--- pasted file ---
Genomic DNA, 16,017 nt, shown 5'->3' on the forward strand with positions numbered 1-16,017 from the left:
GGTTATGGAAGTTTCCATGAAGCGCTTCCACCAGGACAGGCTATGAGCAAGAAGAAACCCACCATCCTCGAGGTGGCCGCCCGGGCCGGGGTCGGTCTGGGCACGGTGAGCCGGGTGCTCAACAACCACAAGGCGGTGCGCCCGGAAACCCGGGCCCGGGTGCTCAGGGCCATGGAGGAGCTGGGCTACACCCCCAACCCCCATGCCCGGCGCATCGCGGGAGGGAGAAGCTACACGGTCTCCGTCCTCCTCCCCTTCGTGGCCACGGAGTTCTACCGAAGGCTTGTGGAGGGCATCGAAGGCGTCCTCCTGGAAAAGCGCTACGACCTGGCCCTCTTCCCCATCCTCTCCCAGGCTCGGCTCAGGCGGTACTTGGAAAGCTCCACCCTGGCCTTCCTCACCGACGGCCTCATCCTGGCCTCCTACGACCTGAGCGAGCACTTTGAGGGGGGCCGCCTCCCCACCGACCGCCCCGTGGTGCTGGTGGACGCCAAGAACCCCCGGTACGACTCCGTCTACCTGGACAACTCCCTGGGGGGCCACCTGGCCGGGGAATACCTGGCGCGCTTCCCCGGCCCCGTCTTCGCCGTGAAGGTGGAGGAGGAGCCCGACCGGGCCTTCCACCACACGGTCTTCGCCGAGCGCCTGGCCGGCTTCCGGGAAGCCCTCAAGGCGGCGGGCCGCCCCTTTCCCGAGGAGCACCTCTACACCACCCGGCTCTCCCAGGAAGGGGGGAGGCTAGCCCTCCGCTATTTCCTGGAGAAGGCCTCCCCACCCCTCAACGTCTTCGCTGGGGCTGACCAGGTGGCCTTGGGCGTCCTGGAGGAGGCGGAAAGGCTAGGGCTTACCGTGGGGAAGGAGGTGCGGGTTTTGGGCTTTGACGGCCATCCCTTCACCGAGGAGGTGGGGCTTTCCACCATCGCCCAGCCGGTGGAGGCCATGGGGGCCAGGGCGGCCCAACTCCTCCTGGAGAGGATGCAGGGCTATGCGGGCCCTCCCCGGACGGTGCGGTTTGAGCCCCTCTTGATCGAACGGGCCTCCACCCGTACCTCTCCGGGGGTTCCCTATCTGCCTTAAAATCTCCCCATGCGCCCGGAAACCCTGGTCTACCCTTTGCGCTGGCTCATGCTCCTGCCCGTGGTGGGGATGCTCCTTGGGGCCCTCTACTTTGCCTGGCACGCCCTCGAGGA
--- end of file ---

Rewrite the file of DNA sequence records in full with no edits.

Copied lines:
Genomic DNA, 16,017 nt, shown 5'->3' on the forward strand with positions numbered 1-16,017 from the left:
GGTTATGGAAGTTTCCATGAAGCGCTTCCACCAGGACAGGCTATGAGCAAGAAGAAACCCACCATCCTCGAGGTGGCCGCCCGGGCCGGGGTCGGTCTGGGCACGGTGAGCCGGGTGCTCAACAACCACAAGGCGGTGCGCCCGGAAACCCGGGCCCGGGTGCTCAGGGCCATGGAGGAGCTGGGCTACACCCCCAACCCCCATGCCCGGCGCATCGCGGGAGGGAGAAGCTACACGGTCTCCGTCCTCCTCCCCTTCGTGGCCACGGAGTTCTACCGAAGGCTTGTGGAGGGCATCGAAGGCGTCCTCCTGGAAAAGCGCTACGACCTGGCCCTCTTCCCCATCCTCTCCCAGGCTCGGCTCAGGCGGTACTTGGAAAGCTCCACCCTGGCCTTCCTCACCGACGGCCTCATCCTGGCCTCCTACGACCTGAGCGAGCACTTTGAGGGGGGCCGCCTCCCCACCGACCGCCCCGTGGTGCTGGTGGACGCCAAGAACCCCCGGTACGACTCCGTCTACCTGGACAACTCCCTGGGGGGCCACCTGGCCGGGGAATACCTGGCGCGCTTCCCCGGCCCCGTCTTCGCCGTGAAGGTGGAGGAGGAGCCCGACCGGGCCTTCCACCACACGGTCTTCGCCGAGCGCCTGGCCGGCTTCCGGGAAGCCCTCAAGGCGGCGGGCCGCCCCTTTCCCGAGGAGCACCTCTACACCACCCGGCTCTCCCAGGAAGGGGGGAGGCTAGCCCTCCGCTATTTCCTGGAGAAGGCCTCCCCACCCCTCAACGTCTTCGCTGGGGCTGACCAGGTGGCCTTGGGCGTCCTGGAGGAGGCGGAAAGGCTAGGGCTTACCGTGGGGAAGGAGGTGCGGGTTTTGGGCTTTGACGGCCATCCCTTCACCGAGGAGGTGGGGCTTTCCACCATCGCCCAGCCGGTGGAGGCCATGGGGGCCAGGGCGGCCCAACTCCTCCTGGAGAGGATGCAGGGCTATGCGGGCCCTCCCCGGACGGTGCGGTTTGAGCCCCTCTTGATCGAACGGGCCTCCACCCGTACCTCTCCGGGGGTTCCCTATCTGCCTTAAAATCTCCCCATGCGCCCGGAAACCCTGGTCTACCCTTTGCGCTGGCTCATGCTCCTGCCCGTGGTGGGGATGCTCCTTGGGGCCCTCTACTTTGCCTGGCACGCCCTCGAGGA